This tiny, ludicrously cheap router (smaller than the admirably small Apple Airport Express, and actually smaller than the power supply of my MacBook Air) is a wireless Swiss Army Knife: it can be router, bridge, or USB wireless client. That means it can be used to create an instant network, if you have access to a wired one, or to connect a machine without internal wireless networking to an existing wireless network, or to extend an existing wireless net, and in a few other ways as well. There are larger routers in the same TP-Link family, with more RAM and greater flexibility (you can swap out the firmware, for instance, to turn some of them into Tor routers), but they’re not watch-pocket size.
This “Nano” version is powered via Micro-USB port, too, which is clever — odds are good that power can be found, since so many devices require Micro-USB, and that means forgetting the included power supply is probably not a crisis.
Last week, couchsurfing with a friend who’d just moved into a new apartment, this router proved a lifesaver: I needed to get through to a work website, and his regular router which had been set up for a different ISP wasn’t behaving as expected with his freshly activated Verizon internet service. I had brought along the TP-Link with the thought that it might prove useful at a conference I was attending. Turns out, I hadn’t had a chance to use it until the router SNAFU made me remember it. “Look what I happen to have along — let’s check it out.”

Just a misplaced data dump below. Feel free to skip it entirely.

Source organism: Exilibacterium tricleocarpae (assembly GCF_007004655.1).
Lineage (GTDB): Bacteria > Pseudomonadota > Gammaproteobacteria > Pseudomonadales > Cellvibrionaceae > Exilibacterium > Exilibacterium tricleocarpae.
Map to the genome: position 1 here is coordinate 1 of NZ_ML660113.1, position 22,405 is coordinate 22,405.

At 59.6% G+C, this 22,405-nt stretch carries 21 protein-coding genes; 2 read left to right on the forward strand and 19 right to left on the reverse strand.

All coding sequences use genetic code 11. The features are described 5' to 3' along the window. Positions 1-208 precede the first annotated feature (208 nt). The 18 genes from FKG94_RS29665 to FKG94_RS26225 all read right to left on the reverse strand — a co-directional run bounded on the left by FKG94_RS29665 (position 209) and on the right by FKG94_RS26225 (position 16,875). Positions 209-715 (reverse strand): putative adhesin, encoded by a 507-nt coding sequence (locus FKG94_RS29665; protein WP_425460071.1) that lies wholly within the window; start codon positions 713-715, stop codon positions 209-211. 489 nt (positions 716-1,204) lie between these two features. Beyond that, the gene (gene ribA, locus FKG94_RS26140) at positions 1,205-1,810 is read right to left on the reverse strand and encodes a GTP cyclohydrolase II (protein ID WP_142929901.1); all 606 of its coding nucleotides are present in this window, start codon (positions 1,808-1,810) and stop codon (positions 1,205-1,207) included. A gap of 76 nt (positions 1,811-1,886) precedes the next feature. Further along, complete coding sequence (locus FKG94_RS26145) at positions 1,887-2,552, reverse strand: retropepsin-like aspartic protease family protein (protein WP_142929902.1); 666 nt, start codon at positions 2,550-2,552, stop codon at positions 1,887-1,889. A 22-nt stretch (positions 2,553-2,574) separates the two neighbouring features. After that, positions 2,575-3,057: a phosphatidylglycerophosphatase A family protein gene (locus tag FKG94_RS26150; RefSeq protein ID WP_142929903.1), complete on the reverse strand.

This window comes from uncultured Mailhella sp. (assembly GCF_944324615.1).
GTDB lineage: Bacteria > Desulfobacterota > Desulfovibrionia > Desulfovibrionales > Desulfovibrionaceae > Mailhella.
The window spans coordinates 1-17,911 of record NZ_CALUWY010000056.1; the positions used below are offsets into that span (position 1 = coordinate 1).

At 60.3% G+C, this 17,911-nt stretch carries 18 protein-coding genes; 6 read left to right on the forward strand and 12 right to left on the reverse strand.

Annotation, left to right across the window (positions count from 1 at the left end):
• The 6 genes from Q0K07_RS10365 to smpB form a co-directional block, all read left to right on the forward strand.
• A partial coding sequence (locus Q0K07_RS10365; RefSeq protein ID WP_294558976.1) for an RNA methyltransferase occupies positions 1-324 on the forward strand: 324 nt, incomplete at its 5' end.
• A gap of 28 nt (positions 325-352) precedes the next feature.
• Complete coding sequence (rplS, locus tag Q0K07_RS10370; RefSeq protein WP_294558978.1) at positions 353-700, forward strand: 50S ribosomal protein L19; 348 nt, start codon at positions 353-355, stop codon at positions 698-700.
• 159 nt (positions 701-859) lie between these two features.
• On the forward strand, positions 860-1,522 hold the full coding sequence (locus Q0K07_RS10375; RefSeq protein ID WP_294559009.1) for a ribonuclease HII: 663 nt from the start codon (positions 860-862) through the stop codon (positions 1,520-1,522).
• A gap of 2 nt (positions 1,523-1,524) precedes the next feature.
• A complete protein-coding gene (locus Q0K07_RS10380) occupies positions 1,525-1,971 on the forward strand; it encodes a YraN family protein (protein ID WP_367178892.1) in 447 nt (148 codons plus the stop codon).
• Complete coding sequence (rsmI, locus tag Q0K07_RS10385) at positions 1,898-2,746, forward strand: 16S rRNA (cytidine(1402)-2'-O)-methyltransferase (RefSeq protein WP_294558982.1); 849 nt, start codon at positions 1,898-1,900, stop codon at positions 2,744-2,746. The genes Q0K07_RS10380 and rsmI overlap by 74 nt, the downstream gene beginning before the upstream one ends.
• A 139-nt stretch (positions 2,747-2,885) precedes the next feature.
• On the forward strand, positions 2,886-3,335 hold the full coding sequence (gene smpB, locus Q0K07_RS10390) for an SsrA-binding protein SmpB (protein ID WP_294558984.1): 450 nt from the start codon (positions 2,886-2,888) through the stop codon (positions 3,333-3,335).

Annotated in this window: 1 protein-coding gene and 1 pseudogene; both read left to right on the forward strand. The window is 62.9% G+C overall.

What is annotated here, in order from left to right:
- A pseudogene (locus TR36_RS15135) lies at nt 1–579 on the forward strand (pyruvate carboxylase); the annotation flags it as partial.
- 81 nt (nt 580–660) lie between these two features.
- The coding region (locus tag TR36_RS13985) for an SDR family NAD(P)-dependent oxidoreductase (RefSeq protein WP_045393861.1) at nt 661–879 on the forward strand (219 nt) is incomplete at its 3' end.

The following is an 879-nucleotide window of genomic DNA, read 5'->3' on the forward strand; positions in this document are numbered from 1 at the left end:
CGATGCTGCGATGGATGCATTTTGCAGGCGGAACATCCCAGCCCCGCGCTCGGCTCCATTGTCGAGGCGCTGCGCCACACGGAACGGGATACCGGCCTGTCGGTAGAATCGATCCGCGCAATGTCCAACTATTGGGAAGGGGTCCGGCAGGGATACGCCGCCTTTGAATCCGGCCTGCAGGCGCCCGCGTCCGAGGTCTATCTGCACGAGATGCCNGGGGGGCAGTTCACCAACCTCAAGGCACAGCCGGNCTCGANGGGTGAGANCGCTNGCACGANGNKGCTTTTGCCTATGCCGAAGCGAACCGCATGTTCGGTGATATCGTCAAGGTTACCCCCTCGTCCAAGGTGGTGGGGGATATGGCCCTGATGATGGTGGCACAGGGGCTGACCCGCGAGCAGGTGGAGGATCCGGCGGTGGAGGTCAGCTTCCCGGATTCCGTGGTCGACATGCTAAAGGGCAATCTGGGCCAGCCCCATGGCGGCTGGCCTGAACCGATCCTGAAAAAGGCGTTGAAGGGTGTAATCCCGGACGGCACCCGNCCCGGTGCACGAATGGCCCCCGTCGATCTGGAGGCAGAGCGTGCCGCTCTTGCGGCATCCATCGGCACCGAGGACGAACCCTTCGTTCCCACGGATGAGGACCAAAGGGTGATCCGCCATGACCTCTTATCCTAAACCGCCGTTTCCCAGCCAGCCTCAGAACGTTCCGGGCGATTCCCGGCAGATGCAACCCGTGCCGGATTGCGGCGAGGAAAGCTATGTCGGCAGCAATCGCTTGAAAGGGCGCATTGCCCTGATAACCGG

Just plugging it it, it turns out, wasn’t *quite* good enough: the default was not plug-and-play “wireless router” as I’d expected. However, the fold-out directions — not quite Apple good, but not bad — explained how to switch modes through the built-in browser-based GUI. That done, we switched the default admin password (“admin / admin” is nicely guessable, and thus a bad choice), created a nicer wireless-access password than the long, random one provided, and voila! — Crisis averted.
One way I’m using it now is to provide a guest network in my house, which I can play with or reconfigure without touching the regular access point. If I want to remove guest access, to tighten up that access, or for that matter to throw it wide open, this is a nice granular way to do that. It’s also just nice to have a spare router around, since I find their lifespans are unpredictable.
-- Timothy Lord
TP-LINK TL-WR702N Wireless N150 Travel Router
Available from Amazon